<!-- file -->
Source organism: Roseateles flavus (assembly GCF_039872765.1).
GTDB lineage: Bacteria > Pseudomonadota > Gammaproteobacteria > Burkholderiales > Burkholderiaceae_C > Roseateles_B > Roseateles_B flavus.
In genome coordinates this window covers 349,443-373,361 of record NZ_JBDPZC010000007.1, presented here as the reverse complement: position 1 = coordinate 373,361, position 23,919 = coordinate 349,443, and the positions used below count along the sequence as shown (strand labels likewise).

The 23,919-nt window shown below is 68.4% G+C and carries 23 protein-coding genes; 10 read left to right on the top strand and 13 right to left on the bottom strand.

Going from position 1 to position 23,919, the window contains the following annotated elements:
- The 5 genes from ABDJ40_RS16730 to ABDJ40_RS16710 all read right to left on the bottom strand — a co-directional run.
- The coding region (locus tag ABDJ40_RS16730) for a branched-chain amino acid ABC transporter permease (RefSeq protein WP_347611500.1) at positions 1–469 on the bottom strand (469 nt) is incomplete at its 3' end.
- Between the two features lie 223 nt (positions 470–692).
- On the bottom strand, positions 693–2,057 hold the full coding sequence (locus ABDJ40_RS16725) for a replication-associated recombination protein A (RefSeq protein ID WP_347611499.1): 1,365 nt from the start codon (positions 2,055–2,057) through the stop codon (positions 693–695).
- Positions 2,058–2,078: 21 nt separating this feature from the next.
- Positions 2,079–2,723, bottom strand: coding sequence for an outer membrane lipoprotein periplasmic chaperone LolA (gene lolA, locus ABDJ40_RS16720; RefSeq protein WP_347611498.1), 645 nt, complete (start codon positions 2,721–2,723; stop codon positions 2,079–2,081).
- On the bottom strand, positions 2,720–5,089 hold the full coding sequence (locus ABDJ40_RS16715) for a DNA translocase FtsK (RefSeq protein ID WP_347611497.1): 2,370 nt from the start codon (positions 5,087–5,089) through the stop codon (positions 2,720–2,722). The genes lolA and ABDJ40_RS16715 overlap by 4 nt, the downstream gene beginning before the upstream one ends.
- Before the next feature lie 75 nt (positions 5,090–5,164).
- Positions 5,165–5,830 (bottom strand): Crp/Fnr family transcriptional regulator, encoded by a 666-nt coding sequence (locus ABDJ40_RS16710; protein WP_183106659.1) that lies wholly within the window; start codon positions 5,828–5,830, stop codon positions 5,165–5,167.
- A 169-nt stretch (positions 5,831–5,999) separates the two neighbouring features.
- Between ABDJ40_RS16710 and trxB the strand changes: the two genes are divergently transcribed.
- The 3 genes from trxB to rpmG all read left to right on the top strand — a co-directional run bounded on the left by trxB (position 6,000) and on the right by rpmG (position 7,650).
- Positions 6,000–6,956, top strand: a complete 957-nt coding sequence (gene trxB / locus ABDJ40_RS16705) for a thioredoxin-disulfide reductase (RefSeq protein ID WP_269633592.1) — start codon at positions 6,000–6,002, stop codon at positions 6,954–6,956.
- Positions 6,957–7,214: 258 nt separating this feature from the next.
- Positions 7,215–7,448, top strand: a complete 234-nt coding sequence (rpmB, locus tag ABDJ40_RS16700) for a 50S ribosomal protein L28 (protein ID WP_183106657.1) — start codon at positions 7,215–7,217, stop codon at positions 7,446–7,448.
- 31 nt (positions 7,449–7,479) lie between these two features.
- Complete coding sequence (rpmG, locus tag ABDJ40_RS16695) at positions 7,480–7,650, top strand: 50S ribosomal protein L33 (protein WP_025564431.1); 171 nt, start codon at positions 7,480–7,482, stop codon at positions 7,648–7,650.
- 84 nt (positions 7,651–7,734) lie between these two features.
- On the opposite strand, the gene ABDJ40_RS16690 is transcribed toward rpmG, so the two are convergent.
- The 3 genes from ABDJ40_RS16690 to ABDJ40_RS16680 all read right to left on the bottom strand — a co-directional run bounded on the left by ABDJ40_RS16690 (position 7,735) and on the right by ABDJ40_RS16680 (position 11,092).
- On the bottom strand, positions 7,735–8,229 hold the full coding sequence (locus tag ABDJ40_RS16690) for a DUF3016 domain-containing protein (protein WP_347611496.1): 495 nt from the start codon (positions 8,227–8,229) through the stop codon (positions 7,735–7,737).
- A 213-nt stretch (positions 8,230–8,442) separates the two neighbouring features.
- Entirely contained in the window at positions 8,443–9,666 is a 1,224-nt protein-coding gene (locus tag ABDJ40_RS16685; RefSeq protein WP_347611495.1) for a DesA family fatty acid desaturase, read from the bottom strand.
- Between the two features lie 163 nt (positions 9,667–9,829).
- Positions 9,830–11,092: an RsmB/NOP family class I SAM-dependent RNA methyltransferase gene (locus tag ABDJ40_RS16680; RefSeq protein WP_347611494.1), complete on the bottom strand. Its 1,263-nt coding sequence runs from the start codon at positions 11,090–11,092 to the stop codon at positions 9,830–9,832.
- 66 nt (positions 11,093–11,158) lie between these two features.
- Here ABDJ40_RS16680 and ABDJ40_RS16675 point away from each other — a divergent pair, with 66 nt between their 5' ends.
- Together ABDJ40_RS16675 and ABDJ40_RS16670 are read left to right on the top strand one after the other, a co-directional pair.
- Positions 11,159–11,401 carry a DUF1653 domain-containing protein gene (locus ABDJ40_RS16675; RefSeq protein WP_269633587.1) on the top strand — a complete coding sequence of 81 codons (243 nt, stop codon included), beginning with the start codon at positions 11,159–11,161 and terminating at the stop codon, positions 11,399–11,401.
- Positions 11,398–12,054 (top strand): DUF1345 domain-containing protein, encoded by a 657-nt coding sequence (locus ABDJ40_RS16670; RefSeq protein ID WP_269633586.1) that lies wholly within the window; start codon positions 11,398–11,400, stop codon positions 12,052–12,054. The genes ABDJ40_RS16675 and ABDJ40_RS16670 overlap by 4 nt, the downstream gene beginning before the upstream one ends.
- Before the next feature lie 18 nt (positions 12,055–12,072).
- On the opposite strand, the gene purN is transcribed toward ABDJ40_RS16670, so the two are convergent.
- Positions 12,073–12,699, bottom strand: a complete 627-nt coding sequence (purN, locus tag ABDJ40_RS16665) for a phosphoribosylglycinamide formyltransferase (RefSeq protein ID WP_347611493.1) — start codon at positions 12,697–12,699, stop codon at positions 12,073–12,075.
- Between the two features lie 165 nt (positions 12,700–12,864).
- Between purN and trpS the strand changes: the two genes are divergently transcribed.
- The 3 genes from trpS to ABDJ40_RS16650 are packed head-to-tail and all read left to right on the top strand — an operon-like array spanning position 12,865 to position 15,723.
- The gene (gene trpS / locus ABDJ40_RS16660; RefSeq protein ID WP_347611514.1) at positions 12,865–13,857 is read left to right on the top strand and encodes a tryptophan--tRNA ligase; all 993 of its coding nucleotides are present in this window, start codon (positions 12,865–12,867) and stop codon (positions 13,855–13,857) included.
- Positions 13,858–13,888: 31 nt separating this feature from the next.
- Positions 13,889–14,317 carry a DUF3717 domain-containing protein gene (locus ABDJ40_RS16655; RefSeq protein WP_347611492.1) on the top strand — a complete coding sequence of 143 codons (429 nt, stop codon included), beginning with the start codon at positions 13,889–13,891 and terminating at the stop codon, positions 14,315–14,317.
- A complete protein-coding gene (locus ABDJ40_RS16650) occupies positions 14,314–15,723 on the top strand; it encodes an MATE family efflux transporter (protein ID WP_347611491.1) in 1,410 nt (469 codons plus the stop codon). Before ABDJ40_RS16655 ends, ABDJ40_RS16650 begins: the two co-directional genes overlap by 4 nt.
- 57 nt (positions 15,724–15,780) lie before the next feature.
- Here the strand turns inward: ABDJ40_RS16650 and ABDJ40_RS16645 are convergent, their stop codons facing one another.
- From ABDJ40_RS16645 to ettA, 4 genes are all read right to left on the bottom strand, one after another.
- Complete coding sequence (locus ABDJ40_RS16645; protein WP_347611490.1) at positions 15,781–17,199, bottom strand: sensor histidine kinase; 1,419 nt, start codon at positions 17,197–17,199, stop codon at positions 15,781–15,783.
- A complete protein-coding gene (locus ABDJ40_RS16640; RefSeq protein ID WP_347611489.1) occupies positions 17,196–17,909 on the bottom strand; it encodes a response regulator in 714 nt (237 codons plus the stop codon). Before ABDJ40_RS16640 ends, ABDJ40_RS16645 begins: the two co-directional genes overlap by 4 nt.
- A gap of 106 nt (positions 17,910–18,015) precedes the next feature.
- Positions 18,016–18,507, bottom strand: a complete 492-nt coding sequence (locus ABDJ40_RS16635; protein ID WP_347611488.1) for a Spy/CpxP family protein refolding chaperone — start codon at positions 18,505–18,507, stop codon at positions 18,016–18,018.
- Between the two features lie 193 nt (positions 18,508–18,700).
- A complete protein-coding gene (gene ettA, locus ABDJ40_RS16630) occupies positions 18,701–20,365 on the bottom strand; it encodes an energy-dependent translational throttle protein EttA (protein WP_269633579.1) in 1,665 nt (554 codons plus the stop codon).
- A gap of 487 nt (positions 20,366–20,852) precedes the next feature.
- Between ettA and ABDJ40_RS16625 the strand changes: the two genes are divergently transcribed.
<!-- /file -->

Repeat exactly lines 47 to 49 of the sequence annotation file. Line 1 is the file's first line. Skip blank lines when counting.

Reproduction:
- Here the strand turns inward: ABDJ40_RS16650 and ABDJ40_RS16645 are convergent, their stop codons facing one another.
- From ABDJ40_RS16645 to ettA, 4 genes are all read right to left on the bottom strand, one after another.
- Complete coding sequence (locus ABDJ40_RS16645; protein WP_347611490.1) at positions 15,781–17,199, bottom strand: sensor histidine kinase; 1,419 nt, start codon at positions 17,197–17,199, stop codon at positions 15,781–15,783.